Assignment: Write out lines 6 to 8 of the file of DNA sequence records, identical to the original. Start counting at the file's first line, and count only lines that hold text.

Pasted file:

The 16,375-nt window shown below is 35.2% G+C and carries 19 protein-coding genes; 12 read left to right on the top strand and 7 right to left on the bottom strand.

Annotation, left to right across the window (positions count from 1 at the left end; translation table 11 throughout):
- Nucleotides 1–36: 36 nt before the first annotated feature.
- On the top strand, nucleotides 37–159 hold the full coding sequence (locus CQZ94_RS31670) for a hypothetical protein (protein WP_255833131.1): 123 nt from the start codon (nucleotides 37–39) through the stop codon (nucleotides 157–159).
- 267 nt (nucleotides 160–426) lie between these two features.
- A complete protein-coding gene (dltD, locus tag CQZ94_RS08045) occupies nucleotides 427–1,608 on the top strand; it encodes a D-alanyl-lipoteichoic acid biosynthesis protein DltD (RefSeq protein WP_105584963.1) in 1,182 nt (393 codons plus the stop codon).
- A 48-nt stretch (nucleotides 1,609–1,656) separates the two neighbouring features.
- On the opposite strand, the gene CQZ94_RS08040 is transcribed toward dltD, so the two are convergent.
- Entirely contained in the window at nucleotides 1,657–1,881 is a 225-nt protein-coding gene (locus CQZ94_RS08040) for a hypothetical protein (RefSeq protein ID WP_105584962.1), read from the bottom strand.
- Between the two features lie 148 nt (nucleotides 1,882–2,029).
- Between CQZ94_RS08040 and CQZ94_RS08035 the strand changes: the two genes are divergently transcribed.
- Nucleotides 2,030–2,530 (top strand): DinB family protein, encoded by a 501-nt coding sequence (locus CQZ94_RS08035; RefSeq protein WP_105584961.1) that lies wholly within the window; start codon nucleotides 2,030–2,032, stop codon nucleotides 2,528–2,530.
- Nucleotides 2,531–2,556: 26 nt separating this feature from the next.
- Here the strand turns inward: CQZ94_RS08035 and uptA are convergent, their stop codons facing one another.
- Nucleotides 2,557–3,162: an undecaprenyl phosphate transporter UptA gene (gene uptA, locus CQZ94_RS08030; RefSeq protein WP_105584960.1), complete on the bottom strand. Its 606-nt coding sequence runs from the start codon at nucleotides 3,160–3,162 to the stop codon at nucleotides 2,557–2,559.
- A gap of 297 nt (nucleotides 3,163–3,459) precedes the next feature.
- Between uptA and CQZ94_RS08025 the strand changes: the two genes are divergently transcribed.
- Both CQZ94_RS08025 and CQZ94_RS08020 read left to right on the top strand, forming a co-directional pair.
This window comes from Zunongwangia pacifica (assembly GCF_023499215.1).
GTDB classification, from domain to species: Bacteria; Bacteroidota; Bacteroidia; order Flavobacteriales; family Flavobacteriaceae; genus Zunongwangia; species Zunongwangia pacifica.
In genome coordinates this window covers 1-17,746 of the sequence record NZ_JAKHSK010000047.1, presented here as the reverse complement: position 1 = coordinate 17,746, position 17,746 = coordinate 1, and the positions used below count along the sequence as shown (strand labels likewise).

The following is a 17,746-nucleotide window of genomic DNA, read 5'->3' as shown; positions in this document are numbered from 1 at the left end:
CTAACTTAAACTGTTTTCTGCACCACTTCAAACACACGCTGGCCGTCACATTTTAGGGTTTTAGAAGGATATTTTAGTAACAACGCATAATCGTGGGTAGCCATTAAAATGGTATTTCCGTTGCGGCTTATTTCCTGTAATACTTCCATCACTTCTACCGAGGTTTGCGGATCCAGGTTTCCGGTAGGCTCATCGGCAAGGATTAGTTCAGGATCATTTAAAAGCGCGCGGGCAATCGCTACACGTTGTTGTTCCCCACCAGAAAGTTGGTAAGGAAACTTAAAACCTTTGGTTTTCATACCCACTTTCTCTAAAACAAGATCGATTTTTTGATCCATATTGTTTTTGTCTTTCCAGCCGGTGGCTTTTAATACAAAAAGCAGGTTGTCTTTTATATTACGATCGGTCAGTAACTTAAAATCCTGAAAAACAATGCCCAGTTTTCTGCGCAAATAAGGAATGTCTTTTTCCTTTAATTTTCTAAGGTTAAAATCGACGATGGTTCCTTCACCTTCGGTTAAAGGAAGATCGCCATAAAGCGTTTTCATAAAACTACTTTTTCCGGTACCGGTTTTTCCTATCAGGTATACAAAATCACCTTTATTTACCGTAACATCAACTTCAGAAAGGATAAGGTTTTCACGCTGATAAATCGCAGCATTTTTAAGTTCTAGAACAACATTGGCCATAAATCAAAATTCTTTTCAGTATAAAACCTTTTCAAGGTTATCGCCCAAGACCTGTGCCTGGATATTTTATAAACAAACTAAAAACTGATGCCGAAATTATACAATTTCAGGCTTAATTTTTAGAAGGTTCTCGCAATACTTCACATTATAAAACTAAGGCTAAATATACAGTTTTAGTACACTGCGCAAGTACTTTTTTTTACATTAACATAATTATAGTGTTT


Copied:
- A complete protein-coding gene (dltD, locus tag CQZ94_RS08045) occupies nucleotides 427–1,608 on the top strand; it encodes a D-alanyl-lipoteichoic acid biosynthesis protein DltD (RefSeq protein WP_105584963.1) in 1,182 nt (393 codons plus the stop codon).
- A 48-nt stretch (nucleotides 1,609–1,656) separates the two neighbouring features.
- On the opposite strand, the gene CQZ94_RS08040 is transcribed toward dltD, so the two are convergent.